As such, Georgia and Abkhazia have been living apart for over three decades but seem to be on the same path when it comes to crypto-currencies, and miners on both sides will increase electricity consumption and pressure on infrastructure, as no plans for upgrading the Internet and energy supply have been put on the table in both Abkhazia and Georgia.
Unlike El Salvador, Abkhazia and Georgia do not have a long-term strategy, but it is certain that cryptocurrency mining will put a strain on infrastructure—the Internet and energy capabilities—and, although cryptocurrency mining is now legal, more domestic cyber capacity will be needed on both sides to control this new source of revenue and ensure that residents pay the related taxes.
The primary regional security concern as such is that Abkhazia could become even more dependent on Moscow due to the lack of electricity in the region, which would make Suhum willing to accept more concessions due to the lack of Abkhazian domestic investment in the energy sector and internet-related infrastructure. This could also prompt Abkhazia to seek greater involvement of foreign partners to upgrade infrastructures, but no country other than Russia has so far shown interest in helping Abkhazia in this matter.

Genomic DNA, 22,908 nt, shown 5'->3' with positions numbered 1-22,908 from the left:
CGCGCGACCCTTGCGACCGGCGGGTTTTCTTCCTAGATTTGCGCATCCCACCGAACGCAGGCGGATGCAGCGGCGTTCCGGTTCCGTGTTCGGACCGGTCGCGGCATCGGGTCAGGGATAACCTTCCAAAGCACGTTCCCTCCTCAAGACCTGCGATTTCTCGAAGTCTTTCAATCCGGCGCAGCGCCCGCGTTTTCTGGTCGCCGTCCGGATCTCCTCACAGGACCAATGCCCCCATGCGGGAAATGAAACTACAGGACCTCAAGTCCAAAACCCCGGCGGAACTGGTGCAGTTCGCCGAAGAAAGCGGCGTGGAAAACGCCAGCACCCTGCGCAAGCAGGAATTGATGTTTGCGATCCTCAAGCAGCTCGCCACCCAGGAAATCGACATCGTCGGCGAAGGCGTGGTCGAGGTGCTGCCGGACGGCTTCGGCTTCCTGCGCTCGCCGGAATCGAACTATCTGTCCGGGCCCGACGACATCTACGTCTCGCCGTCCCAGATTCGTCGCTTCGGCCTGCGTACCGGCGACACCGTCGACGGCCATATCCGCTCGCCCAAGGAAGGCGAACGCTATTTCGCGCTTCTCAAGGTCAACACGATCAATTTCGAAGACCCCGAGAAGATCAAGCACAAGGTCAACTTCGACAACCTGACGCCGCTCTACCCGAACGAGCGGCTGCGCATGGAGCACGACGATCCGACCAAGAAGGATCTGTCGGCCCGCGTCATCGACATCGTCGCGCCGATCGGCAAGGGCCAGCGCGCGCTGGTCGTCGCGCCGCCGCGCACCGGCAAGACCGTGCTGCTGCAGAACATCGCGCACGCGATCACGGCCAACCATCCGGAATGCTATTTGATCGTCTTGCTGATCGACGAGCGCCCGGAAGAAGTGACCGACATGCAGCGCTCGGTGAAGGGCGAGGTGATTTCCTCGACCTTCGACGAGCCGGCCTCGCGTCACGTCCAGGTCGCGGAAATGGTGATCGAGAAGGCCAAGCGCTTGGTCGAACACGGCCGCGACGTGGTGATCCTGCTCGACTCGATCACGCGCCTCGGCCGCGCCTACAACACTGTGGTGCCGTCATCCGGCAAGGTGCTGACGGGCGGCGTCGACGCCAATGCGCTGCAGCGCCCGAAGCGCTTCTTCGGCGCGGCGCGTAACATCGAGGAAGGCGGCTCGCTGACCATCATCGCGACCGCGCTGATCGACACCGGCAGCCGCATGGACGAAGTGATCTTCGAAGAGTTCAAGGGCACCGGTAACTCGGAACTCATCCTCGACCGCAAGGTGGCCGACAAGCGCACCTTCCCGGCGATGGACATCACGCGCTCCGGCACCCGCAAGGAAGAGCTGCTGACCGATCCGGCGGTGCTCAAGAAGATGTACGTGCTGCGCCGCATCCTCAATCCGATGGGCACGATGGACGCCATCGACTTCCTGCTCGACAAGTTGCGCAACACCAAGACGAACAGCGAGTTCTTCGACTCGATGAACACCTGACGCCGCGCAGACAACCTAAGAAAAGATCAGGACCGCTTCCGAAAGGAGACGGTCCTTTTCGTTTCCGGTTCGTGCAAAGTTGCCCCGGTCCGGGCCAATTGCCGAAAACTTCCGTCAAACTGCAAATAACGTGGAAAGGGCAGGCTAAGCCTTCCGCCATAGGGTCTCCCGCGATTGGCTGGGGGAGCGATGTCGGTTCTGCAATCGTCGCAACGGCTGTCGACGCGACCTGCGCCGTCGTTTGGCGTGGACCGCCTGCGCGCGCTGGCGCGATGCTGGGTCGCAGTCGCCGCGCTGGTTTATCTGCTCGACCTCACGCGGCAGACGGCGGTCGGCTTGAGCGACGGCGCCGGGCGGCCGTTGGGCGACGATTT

The upcoming months will provide us with more details when it comes to the strategy adopted by Suhum and while Bitcoin could become the main currency, another option would be the adoption of the 2nd most famous, Ethereum, which is now more stable and with its update (Ethereum 2.0) requires at least ~99.95% less energy.